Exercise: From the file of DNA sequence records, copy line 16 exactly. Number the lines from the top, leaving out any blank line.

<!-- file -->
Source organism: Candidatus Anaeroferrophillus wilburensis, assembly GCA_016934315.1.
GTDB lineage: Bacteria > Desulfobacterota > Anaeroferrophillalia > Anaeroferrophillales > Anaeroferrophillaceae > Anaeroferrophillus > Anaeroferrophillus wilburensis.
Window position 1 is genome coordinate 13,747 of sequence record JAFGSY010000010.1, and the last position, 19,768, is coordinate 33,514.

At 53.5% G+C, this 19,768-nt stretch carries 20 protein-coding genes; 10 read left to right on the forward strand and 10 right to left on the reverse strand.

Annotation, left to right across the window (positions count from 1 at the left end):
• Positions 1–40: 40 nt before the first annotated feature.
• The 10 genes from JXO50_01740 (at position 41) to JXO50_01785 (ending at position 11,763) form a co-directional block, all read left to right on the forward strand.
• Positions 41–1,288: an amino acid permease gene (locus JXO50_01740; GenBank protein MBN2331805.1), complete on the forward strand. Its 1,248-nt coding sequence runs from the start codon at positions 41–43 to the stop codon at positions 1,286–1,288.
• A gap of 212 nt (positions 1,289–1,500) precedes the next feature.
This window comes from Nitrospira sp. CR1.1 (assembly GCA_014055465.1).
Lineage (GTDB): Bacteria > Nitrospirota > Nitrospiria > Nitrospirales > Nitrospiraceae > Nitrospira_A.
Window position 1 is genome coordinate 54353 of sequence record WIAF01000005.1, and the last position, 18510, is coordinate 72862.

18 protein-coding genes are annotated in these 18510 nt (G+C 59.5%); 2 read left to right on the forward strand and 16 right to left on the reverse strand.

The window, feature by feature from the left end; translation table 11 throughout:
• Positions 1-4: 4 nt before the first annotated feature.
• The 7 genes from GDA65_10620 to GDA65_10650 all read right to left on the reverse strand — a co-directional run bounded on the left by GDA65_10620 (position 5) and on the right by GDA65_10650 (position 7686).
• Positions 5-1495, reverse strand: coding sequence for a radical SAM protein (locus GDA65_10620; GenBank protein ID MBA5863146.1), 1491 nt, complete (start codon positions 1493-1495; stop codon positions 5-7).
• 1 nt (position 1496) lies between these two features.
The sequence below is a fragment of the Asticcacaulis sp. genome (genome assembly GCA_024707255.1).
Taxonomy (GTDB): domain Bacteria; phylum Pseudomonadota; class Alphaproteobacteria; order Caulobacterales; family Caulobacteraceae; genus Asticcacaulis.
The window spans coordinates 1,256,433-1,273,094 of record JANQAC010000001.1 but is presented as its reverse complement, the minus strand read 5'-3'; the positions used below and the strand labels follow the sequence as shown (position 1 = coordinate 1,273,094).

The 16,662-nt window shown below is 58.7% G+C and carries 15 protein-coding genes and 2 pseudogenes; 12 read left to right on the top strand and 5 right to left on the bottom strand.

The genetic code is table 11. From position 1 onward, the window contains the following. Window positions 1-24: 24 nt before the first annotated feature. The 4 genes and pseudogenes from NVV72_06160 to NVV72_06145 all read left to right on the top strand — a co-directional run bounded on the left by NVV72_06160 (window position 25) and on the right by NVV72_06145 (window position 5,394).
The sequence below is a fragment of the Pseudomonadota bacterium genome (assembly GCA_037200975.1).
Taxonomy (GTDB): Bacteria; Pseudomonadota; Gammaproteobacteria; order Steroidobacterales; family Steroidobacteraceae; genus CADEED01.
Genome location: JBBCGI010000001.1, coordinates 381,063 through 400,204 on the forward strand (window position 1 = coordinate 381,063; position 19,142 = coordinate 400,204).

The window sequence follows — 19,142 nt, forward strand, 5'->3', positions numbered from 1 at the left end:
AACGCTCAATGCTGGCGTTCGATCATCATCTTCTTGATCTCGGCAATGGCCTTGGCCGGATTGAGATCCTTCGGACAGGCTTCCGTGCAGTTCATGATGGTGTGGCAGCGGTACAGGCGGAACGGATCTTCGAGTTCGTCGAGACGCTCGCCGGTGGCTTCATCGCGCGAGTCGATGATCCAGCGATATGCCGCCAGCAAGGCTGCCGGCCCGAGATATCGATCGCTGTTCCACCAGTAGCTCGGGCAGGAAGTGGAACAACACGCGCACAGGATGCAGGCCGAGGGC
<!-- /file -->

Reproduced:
• The 7 genes from GDA65_10620 to GDA65_10650 all read right to left on the reverse strand — a co-directional run bounded on the left by GDA65_10620 (position 5) and on the right by GDA65_10650 (position 7686).